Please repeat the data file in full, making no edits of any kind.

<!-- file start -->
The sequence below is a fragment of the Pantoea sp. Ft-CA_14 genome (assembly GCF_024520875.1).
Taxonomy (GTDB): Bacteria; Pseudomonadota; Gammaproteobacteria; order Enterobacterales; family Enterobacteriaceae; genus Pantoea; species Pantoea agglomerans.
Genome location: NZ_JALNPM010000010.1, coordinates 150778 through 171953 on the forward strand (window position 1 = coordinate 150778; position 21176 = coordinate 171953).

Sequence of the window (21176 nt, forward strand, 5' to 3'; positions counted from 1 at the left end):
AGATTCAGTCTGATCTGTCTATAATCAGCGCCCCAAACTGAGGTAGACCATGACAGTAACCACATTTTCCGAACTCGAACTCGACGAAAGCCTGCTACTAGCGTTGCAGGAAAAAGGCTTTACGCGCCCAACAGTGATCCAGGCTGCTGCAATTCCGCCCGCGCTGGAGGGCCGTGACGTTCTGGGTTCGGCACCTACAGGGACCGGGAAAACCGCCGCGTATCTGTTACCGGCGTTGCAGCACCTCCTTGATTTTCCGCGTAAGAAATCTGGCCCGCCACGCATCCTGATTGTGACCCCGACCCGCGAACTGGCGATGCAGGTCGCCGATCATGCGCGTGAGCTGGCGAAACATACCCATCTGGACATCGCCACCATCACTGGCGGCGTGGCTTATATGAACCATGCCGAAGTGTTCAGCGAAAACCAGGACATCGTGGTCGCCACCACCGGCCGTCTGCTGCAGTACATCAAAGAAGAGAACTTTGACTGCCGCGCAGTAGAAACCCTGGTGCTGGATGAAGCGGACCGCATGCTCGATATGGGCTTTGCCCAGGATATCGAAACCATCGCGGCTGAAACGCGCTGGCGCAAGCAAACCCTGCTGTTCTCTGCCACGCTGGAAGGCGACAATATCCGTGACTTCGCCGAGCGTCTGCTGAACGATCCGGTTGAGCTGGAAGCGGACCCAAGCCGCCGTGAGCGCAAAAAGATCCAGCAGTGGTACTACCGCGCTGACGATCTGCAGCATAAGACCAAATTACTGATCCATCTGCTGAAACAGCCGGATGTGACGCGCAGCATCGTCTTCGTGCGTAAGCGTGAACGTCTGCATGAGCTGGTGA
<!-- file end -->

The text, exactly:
The sequence below is a fragment of the Pantoea sp. Ft-CA_14 genome (assembly GCF_024520875.1).
Taxonomy (GTDB): Bacteria; Pseudomonadota; Gammaproteobacteria; order Enterobacterales; family Enterobacteriaceae; genus Pantoea; species Pantoea agglomerans.
Genome location: NZ_JALNPM010000010.1, coordinates 150778 through 171953 on the forward strand (window position 1 = coordinate 150778; position 21176 = coordinate 171953).

Sequence of the window (21176 nt, forward strand, 5' to 3'; positions counted from 1 at the left end):
AGATTCAGTCTGATCTGTCTATAATCAGCGCCCCAAACTGAGGTAGACCATGACAGTAACCACATTTTCCGAACTCGAACTCGACGAAAGCCTGCTACTAGCGTTGCAGGAAAAAGGCTTTACGCGCCCAACAGTGATCCAGGCTGCTGCAATTCCGCCCGCGCTGGAGGGCCGTGACGTTCTGGGTTCGGCACCTACAGGGACCGGGAAAACCGCCGCGTATCTGTTACCGGCGTTGCAGCACCTCCTTGATTTTCCGCGTAAGAAATCTGGCCCGCCACGCATCCTGATTGTGACCCCGACCCGCGAACTGGCGATGCAGGTCGCCGATCATGCGCGTGAGCTGGCGAAACATACCCATCTGGACATCGCCACCATCACTGGCGGCGTGGCTTATATGAACCATGCCGAAGTGTTCAGCGAAAACCAGGACATCGTGGTCGCCACCACCGGCCGTCTGCTGCAGTACATCAAAGAAGAGAACTTTGACTGCCGCGCAGTAGAAACCCTGGTGCTGGATGAAGCGGACCGCATGCTCGATATGGGCTTTGCCCAGGATATCGAAACCATCGCGGCTGAAACGCGCTGGCGCAAGCAAACCCTGCTGTTCTCTGCCACGCTGGAAGGCGACAATATCCGTGACTTCGCCGAGCGTCTGCTGAACGATCCGGTTGAGCTGGAAGCGGACCCAAGCCGCCGTGAGCGCAAAAAGATCCAGCAGTGGTACTACCGCGCTGACGATCTGCAGCATAAGACCAAATTACTGATCCATCTGCTGAAACAGCCGGATGTGACGCGCAGCATCGTCTTCGTGCGTAAGCGTGAACGTCTGCATGAGCTGGTGA